Dutcher’s film States of Grace did not gain much popularity in Mormon viewers, and he attributes this to the idea that Mormons are not interested in self-examination or critical exploration of their own doctrine and history.

UVU communications professor Phil Gordon was interviewed in the documentary. He gives some thrilling, must-see rhetoric on the subject. “[Mormon] theory of media effects is simplistic and wrong. And dangerous, because it cultivates a tolerance for censorship and it gets us thinking in wrong-headed shameful ways about sexuality.”

Those who loved Cleanflix are also represented in the film, but they are not shown as scholars like those interviewed on the other side of the debate. Most of the argument for edited movies are given by the founders and employees of Cleanflix or unnamed street interviewees.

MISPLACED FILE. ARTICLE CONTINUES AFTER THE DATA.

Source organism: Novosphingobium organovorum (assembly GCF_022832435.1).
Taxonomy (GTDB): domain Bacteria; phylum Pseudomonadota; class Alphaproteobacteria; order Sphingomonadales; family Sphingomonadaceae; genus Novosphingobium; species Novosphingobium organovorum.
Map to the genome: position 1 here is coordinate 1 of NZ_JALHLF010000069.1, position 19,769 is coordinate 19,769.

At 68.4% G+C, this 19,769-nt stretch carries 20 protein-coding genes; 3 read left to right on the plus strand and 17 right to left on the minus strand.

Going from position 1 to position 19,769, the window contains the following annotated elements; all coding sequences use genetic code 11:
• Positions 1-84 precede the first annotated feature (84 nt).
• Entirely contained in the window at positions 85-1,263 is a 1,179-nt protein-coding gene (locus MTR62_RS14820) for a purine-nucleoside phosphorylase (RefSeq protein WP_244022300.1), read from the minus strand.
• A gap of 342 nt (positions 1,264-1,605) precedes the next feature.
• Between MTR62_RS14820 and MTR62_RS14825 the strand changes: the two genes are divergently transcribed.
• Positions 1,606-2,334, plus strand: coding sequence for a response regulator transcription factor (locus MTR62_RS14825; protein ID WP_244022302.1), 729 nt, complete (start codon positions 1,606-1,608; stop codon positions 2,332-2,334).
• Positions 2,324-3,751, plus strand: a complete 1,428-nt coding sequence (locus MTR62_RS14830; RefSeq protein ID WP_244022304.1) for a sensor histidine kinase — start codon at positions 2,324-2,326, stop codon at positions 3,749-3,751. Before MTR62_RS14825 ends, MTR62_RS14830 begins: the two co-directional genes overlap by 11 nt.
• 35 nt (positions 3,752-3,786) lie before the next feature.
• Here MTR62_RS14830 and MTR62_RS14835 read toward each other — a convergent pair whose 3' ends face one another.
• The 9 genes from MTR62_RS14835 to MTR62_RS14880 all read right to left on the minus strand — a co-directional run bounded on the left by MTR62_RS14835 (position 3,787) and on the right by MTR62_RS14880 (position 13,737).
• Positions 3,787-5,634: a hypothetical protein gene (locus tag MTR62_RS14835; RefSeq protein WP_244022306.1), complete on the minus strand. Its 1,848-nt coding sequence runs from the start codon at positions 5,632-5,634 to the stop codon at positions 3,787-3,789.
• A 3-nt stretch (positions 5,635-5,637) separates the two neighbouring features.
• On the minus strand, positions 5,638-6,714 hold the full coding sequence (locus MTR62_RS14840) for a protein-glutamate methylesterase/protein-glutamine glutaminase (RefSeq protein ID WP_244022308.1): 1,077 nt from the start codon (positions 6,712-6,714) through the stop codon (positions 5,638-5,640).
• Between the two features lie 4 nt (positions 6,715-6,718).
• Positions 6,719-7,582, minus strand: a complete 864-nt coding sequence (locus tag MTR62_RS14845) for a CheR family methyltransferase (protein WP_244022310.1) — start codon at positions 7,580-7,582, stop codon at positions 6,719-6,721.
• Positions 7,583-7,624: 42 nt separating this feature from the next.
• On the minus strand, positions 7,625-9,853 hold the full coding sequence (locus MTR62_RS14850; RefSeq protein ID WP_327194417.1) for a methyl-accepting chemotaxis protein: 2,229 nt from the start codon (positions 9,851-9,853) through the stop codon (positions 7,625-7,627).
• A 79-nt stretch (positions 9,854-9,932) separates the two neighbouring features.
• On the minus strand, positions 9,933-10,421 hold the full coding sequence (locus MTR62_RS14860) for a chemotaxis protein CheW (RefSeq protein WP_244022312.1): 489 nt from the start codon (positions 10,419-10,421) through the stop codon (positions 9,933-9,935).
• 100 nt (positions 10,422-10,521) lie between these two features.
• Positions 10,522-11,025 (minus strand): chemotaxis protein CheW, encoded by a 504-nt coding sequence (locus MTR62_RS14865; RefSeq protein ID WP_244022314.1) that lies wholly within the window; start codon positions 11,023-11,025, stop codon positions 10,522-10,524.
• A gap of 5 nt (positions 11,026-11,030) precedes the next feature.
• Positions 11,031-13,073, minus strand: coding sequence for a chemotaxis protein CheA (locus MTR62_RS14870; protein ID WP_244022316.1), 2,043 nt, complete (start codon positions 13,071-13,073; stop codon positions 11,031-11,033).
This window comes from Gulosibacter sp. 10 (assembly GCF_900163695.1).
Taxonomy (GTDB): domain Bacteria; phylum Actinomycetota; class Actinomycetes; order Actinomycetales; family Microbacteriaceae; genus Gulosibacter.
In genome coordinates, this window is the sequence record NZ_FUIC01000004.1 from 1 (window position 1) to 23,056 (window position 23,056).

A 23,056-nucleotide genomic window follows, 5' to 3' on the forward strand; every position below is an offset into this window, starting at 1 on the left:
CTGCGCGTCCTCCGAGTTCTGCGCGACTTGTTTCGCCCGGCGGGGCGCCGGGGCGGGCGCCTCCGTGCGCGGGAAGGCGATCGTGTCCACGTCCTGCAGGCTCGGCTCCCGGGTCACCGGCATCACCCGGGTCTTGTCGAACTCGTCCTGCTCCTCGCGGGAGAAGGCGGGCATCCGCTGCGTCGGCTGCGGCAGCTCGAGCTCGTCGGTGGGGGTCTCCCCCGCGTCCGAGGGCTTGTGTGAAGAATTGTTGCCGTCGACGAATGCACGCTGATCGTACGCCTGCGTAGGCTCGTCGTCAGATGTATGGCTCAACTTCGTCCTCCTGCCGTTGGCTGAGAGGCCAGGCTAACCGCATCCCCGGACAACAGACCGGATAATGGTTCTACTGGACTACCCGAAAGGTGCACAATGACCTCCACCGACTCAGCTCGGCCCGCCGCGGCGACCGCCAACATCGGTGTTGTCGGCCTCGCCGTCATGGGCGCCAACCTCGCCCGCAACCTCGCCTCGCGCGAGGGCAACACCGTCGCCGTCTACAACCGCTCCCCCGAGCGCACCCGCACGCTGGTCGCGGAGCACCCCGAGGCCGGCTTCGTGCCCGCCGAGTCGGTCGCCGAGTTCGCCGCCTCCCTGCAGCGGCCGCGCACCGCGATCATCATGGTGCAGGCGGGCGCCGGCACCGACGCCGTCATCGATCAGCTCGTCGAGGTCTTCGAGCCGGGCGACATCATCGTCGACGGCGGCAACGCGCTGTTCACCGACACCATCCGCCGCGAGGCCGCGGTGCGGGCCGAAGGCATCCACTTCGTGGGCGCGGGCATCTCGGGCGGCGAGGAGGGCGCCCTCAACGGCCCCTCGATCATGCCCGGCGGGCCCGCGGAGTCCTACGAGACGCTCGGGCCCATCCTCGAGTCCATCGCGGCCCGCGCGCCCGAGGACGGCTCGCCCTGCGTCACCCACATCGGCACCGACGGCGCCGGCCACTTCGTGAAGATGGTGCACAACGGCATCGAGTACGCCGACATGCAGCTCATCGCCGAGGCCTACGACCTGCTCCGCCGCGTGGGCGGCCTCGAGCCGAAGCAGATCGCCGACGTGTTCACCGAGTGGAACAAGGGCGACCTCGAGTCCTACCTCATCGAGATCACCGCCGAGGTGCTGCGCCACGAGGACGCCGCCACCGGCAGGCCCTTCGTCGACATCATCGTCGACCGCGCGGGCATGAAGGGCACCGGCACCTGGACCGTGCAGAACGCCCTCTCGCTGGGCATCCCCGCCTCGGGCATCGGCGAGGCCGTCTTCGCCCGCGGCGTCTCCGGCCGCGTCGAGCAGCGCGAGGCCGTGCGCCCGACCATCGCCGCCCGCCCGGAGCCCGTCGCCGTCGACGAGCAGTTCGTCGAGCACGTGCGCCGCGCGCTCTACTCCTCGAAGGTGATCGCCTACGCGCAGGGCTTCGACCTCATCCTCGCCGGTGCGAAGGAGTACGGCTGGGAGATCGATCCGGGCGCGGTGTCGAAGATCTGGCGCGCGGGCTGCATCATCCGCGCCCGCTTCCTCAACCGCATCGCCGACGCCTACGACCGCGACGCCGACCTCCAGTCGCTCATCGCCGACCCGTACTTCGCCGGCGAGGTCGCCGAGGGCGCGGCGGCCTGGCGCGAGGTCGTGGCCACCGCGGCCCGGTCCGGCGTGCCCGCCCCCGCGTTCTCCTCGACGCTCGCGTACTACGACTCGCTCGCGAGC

To get a clearer idea of why people are opposed to Hollywood’s distaste for film-editing services, The V interviewed Luke Hickman, movie critic and vice president of the Utah Film Critics Association.

“I have never once believed that this is fully an issue of artistic integrity vs. morality-based censorship,’” Hickman said, quoting the question presented to him. “To me, it is all about Hollywood getting angry at someone outside of Hollywood for capitalizing on the film industry. … Hollywood doesn’t want people making money if they aren’t going to play by ‘their’ rules.

“I don’t see a problem with editing a film for moral content if the studio is not willing to release those copies for distribution,” Hickman continued. “The studios edit that same content for in-flight movies and television viewing, so why not make those versions available to the public who do not wish to see or hear that material?”

Cleanflix’s release date is yet to be determined. For updates on when you can purchase the film, check future issues of The V or head to www.CleanflixTheMovie.com